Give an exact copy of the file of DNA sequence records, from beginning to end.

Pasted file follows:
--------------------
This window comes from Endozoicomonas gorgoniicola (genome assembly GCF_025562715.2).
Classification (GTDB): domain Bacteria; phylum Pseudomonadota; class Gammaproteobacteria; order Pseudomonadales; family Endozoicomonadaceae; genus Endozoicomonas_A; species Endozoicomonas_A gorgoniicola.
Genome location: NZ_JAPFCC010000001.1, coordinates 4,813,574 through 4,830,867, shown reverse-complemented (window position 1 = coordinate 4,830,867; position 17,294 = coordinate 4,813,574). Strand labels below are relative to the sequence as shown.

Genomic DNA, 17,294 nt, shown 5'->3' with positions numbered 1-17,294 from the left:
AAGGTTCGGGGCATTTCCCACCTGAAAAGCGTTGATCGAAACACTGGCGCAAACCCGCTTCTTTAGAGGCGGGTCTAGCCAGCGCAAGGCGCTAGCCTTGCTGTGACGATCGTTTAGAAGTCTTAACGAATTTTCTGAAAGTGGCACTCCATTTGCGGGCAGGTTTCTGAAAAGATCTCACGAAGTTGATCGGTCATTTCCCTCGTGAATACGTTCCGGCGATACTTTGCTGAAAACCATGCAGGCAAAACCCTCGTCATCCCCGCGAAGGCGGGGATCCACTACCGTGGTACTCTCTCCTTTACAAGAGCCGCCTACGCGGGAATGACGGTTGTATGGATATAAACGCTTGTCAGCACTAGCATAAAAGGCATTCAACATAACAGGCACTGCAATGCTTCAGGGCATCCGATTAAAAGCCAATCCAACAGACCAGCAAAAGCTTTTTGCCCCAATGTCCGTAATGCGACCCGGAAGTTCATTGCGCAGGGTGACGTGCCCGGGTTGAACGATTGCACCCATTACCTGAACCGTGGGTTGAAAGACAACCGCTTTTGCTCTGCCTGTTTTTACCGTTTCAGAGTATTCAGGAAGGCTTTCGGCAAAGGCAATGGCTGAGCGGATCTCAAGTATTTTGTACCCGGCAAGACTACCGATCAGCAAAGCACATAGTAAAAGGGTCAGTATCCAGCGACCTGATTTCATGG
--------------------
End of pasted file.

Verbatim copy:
This window comes from Endozoicomonas gorgoniicola (genome assembly GCF_025562715.2).
Classification (GTDB): domain Bacteria; phylum Pseudomonadota; class Gammaproteobacteria; order Pseudomonadales; family Endozoicomonadaceae; genus Endozoicomonas_A; species Endozoicomonas_A gorgoniicola.
Genome location: NZ_JAPFCC010000001.1, coordinates 4,813,574 through 4,830,867, shown reverse-complemented (window position 1 = coordinate 4,830,867; position 17,294 = coordinate 4,813,574). Strand labels below are relative to the sequence as shown.

Genomic DNA, 17,294 nt, shown 5'->3' with positions numbered 1-17,294 from the left:
AAGGTTCGGGGCATTTCCCACCTGAAAAGCGTTGATCGAAACACTGGCGCAAACCCGCTTCTTTAGAGGCGGGTCTAGCCAGCGCAAGGCGCTAGCCTTGCTGTGACGATCGTTTAGAAGTCTTAACGAATTTTCTGAAAGTGGCACTCCATTTGCGGGCAGGTTTCTGAAAAGATCTCACGAAGTTGATCGGTCATTTCCCTCGTGAATACGTTCCGGCGATACTTTGCTGAAAACCATGCAGGCAAAACCCTCGTCATCCCCGCGAAGGCGGGGATCCACTACCGTGGTACTCTCTCCTTTACAAGAGCCGCCTACGCGGGAATGACGGTTGTATGGATATAAACGCTTGTCAGCACTAGCATAAAAGGCATTCAACATAACAGGCACTGCAATGCTTCAGGGCATCCGATTAAAAGCCAATCCAACAGACCAGCAAAAGCTTTTTGCCCCAATGTCCGTAATGCGACCCGGAAGTTCATTGCGCAGGGTGACGTGCCCGGGTTGAACGATTGCACCCATTACCTGAACCGTGGGTTGAAAGACAACCGCTTTTGCTCTGCCTGTTTTTACCGTTTCAGAGTATTCAGGAAGGCTTTCGGCAAAGGCAATGGCTGAGCGGATCTCAAGTATTTTGTACCCGGCAAGACTACCGATCAGCAAAGCACATAGTAAAAGGGTCAGTATCCAGCGACCTGATTTCATGG